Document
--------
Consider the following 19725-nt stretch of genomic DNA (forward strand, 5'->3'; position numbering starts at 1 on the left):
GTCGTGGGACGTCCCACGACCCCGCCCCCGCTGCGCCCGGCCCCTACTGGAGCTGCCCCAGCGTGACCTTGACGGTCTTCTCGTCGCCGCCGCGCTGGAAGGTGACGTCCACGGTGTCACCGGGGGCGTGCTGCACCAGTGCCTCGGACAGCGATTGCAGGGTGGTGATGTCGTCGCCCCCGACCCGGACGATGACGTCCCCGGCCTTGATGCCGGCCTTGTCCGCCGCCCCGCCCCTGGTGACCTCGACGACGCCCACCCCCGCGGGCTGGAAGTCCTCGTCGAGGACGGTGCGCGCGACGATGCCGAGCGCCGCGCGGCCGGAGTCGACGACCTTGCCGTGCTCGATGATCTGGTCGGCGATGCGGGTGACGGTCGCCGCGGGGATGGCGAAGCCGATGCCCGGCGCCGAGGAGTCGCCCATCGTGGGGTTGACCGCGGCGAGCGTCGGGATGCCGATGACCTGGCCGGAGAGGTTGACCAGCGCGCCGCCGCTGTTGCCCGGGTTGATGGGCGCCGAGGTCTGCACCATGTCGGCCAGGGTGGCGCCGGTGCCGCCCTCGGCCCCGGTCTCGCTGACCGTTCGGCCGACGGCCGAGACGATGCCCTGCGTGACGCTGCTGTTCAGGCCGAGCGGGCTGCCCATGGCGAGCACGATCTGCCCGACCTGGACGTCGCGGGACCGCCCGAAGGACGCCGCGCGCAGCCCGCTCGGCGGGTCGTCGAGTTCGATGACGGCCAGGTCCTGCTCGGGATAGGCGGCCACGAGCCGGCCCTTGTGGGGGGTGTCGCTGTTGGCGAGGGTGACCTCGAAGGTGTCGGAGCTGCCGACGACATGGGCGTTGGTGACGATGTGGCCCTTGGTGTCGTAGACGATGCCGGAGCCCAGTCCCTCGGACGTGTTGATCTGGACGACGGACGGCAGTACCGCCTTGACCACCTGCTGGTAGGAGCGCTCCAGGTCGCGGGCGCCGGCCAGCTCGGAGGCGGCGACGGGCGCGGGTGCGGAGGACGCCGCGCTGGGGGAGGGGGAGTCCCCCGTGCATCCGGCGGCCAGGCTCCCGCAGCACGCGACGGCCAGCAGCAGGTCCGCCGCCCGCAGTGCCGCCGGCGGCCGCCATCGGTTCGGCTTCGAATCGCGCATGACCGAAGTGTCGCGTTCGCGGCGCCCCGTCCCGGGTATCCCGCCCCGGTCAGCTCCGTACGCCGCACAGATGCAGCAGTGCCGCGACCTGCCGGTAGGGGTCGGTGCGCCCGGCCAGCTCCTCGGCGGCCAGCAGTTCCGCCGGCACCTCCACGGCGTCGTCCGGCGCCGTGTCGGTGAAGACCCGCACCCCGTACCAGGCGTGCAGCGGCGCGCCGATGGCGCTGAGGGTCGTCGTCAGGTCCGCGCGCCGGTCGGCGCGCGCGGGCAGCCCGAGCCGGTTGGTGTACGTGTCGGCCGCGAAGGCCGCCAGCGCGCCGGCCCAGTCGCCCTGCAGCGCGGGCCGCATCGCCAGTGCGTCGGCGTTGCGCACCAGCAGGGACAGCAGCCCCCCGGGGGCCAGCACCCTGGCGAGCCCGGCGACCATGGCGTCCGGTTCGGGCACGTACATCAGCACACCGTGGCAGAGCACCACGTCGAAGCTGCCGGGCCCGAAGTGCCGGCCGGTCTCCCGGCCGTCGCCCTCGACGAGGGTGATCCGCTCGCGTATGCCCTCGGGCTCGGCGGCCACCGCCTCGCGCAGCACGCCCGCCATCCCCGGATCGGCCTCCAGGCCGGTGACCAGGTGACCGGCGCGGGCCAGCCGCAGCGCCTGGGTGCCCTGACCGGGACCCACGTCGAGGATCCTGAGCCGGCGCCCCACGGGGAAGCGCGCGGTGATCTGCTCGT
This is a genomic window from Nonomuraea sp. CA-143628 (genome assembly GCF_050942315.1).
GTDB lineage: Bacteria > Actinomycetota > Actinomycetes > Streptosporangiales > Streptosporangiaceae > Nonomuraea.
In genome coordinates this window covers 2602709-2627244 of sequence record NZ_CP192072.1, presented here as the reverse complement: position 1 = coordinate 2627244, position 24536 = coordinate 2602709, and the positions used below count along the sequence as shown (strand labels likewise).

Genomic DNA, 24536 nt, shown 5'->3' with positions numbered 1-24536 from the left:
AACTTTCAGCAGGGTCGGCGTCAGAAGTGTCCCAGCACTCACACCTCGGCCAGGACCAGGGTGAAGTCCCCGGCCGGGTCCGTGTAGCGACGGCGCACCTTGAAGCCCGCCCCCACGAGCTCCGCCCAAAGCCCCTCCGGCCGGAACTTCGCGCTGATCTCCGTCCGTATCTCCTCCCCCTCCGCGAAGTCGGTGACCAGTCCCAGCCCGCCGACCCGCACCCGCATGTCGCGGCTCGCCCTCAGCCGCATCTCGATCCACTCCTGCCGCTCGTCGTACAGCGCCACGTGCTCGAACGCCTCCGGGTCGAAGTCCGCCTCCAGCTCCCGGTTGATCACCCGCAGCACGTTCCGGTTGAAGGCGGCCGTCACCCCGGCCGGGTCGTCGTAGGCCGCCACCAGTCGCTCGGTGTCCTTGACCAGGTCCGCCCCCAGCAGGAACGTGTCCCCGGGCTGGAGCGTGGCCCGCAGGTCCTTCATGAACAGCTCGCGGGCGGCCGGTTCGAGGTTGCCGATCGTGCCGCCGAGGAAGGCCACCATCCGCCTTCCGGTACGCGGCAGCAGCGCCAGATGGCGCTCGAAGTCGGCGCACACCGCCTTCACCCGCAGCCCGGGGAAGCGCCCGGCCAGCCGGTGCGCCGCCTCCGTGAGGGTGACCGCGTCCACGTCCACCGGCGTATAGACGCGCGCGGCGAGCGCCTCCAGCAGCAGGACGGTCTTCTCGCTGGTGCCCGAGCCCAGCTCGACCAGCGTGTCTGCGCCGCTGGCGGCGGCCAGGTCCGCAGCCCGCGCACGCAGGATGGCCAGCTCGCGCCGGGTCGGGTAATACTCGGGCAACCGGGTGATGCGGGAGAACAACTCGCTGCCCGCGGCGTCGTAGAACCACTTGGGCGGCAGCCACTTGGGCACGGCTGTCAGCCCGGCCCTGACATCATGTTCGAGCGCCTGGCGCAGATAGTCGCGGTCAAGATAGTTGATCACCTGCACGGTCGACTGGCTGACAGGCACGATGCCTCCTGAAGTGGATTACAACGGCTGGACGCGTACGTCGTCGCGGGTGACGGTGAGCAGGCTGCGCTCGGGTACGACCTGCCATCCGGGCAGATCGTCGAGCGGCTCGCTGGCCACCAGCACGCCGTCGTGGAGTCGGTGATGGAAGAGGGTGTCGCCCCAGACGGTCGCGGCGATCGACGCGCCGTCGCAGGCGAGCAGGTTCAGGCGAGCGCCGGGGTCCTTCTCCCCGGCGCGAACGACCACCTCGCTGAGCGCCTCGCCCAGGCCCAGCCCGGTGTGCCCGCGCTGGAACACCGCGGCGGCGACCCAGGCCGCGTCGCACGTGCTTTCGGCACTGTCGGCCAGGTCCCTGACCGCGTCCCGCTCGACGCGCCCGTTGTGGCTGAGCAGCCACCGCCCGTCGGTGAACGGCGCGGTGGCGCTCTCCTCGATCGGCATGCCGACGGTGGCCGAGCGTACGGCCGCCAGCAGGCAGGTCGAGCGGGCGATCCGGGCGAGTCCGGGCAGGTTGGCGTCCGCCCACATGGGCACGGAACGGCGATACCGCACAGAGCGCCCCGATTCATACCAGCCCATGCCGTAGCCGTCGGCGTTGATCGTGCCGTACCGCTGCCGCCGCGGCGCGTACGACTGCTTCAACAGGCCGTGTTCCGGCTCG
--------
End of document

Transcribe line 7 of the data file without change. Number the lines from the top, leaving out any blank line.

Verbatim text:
AACTTTCAGCAGGGTCGGCGTCAGAAGTGTCCCAGCACTCACACCTCGGCCAGGACCAGGGTGAAGTCCCCGGCCGGGTCCGTGTAGCGACGGCGCACCTTGAAGCCCGCCCCCACGAGCTCCGCCCAAAGCCCCTCCGGCCGGAACTTCGCGCTGATCTCCGTCCGTATCTCCTCCCCCTCCGCGAAGTCGGTGACCAGTCCCAGCCCGCCGACCCGCACCCGCATGTCGCGGCTCGCCCTCAGCCGCATCTCGATCCACTCCTGCCGCTCGTCGTACAGCGCCACGTGCTCGAACGCCTCCGGGTCGAAGTCCGCCTCCAGCTCCCGGTTGATCACCCGCAGCACGTTCCGGTTGAAGGCGGCCGTCACCCCGGCCGGGTCGTCGTAGGCCGCCACCAGTCGCTCGGTGTCCTTGACCAGGTCCGCCCCCAGCAGGAACGTGTCCCCGGGCTGGAGCGTGGCCCGCAGGTCCTTCATGAACAGCTCGCGGGCGGCCGGTTCGAGGTTGCCGATCGTGCCGCCGAGGAAGGCCACCATCCGCCTTCCGGTACGCGGCAGCAGCGCCAGATGGCGCTCGAAGTCGGCGCACACCGCCTTCACCCGCAGCCCGGGGAAGCGCCCGGCCAGCCGGTGCGCCGCCTCCGTGAGGGTGACCGCGTCCACGTCCACCGGCGTATAGACGCGCGCGGCGAGCGCCTCCAGCAGCAGGACGGTCTTCTCGCTGGTGCCCGAGCCCAGCTCGACCAGCGTGTCTGCGCCGCTGGCGGCGGCCAGGTCCGCAGCCCGCGCACGCAGGATGGCCAGCTCGCGCCGGGTCGGGTAATACTCGGGCAACCGGGTGATGCGGGAGAACAACTCGCTGCCCGCGGCGTCGTAGAACCACTTGGGCGGCAGCCACTTGGGCACGGCTGTCAGCCCGGCCCTGACATCATGTTCGAGCGCCTGGCGCAGATAGTCGCGGTCAAGATAGTTGATCACCTGCACGGTCGACTGGCTGACAGGCACGATGCCTCCTGAAGTGGATTACAACGGCTGGACGCGTACGTCGTCGCGGGTGACGGTGAGCAGGCTGCGCTCGGGTACGACCTGCCATCCGGGCAGATCGTCGAGCGGCTCGCTGGCCACCAGCACGCCGTCGTGGAGTCGGTGATGGAAGAGGGTGTCGCCCCAGACGGTCGCGGCGATCGACGCGCCGTCGCAGGCGAGCAGGTTCAGGCGAGCGCCGGGGTCCTTCTCCCCGGCGCGAACGACCACCTCGCTGAGCGCCTCGCCCAGGCCCAGCCCGGTGTGCCCGCGCTGGAACACCGCGGCGGCGACCCAGGCCGCGTCGCACGTGCTTTCGGCACTGTCGGCCAGGTCCCTGACCGCGTCCCGCTCGACGCGCCCGTTGTGGCTGAGCAGCCACCGCCCGTCGGTGAACGGCGCGGTGGCGCTCTCCTCGATCGGCATGCCGACGGTGGCCGAGCGTACGGCCGCCAGCAGGCAGGTCGAGCGGGCGATCCGGGCGAGTCCGGGCAGGTTGGCGTCCGCCCACATGGGCACGGAACGGCGATACCGCACAGAGCGCCCCGATTCATACCAGCCCATGCCGTAGCCGTCGGCGTTGATCGTGCCGTACCGCTGCCGCCGCGGCGCGTACGACTGCTTCAACAGGCCGTGTTCCGGCTCG